Newspaper article The Christian Science Monitor

Partial Justice in Salvador Never before Have Salvadoran Soldiers Been Convicted of Human Rights Crimes; but US Policymakers Shouldn't Overstate the Progress

Newspaper article The Christian Science Monitor

Partial Justice in Salvador Never before Have Salvadoran Soldiers Been Convicted of Human Rights Crimes; but US Policymakers Shouldn't Overstate the Progress

Article excerpt

THE verdict in the trial in El Salvador of soldiers accused of murdering six Jesuit educators, their housekeeper, and her daughter raises more questions than it answers. Both in El Salvador and in the United States, the verdict is being used to make strikingly different and apparently contradictory points. These contradictions reflect the delicate and confusing state of Salvadoran politics.

The conviction of two military officers for killing civilians is unprecedented in El Salvador. As such, the verdict is an important break in the Army's longstanding impunity from prosecution. For a colonel and a lieutenant to be tried and convicted of murder, the Army had to make a political decision to allow the trial to occur. The impact of that decision was amplified by the highly public nature of the proceedings. The entire three-day trial was broadcast live on Salvadoran television.

For the case to have lasting importance, however, President Alfredo Cristiani must make a very difficult decision: whether to pursue those who ordered the murders. Virtually everyone in El Salvador believes that officers senior to Colonel Guillermo Benavides ordered the murder of the priests. The priests, leaders of the nation's most prominent university, were killed in the center of San Salvador, in an operation involving more than 50 soldiers. A colonel who heads the military academy would not undertake such an action on his own initiative.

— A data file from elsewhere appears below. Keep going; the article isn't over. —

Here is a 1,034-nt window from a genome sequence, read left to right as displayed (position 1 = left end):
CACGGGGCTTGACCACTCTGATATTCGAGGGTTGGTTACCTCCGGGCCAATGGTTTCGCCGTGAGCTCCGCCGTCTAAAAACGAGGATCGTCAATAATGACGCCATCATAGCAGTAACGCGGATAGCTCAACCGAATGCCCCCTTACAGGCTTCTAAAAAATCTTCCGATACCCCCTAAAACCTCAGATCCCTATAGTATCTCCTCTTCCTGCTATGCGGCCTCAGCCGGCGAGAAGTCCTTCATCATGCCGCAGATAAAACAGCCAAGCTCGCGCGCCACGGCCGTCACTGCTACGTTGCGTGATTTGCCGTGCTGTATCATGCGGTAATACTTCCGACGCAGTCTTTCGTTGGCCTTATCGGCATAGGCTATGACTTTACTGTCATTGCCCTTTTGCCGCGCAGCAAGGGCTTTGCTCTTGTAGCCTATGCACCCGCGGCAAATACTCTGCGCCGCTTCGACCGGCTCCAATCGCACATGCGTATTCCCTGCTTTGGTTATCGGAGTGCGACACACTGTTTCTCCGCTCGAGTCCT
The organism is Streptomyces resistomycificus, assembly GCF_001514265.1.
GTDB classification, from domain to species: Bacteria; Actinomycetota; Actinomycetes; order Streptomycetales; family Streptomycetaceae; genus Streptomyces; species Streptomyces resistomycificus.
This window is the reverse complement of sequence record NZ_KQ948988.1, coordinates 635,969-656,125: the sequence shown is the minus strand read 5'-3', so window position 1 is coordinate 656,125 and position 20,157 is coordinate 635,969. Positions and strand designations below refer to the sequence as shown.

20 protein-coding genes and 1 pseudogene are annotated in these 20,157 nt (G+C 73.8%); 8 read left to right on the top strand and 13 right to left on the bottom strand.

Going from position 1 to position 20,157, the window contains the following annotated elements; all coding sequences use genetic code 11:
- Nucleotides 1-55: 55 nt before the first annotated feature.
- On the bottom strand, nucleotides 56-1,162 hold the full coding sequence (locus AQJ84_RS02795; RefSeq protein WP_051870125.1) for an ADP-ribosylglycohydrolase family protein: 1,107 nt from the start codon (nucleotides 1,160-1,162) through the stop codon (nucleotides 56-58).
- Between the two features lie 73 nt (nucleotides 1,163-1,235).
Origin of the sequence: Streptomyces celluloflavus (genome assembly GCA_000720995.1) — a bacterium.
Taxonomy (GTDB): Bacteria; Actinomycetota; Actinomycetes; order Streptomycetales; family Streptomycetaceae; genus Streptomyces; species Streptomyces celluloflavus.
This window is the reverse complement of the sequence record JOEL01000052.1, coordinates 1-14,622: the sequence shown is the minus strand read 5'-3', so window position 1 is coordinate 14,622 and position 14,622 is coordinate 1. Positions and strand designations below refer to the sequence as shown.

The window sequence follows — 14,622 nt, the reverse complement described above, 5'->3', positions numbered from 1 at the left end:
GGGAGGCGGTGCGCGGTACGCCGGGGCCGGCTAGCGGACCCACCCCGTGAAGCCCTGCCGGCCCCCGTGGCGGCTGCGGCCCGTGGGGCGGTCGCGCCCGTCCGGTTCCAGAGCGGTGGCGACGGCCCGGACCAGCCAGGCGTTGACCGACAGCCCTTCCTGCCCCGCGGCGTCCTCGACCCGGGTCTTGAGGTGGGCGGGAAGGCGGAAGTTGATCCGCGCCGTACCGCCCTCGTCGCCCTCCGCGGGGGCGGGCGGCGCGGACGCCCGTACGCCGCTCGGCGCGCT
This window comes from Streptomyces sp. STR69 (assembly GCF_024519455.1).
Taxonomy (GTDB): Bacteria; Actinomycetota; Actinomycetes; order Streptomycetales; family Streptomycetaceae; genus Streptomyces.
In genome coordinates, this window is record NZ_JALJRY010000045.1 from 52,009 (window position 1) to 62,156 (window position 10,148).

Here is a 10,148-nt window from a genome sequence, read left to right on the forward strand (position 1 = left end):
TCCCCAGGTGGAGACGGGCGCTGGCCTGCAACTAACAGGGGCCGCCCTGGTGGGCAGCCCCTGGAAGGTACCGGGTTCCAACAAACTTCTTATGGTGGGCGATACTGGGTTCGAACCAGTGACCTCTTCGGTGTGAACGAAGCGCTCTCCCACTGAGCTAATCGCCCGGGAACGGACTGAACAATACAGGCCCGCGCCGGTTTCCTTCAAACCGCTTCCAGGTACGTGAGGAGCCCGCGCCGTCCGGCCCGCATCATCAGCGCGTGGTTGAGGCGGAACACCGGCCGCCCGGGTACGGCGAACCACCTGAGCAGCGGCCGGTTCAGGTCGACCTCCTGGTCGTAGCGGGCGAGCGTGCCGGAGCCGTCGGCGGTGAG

Even with a civilian government in El Salvador, the Army continues to dominate civilians, including those in the courts. The Salvadoran Army will actively resist any investigation that goes higher. International attention must now focus on this aspect of the case. Success in prosecuting the order-givers would demonstrate the government's commitment to purge the armed forces of human rights criminals. Significantly, this issue remains the fundamental point of contention in the United Nations-sponsored peace negotiations.

What effect the trial in the Jesuit case will have on the administration of justice and the prosecution of other human rights crimes is a significant concern. The Salvadoran military has treated the case as an aberration. The military continues to resist efforts to investigate other human rights abuses, and there have been many.

Ultimately, the Army's impunity will be broken only when soldiers assume that they will be prosecuted whenever they abuse civilians - not just in cases that draw public attention. Unfortunately, the acquittal of seven of the nine defendants, including four whose extrajudicial confessions identified them as the triggermen, fell far short of holding the military accountable for civilian murder.

AS a lawyer working closely with the Jesuits on this case, I see few aspects of either the investigation or trial that are likely to serve as a model for future trials. …

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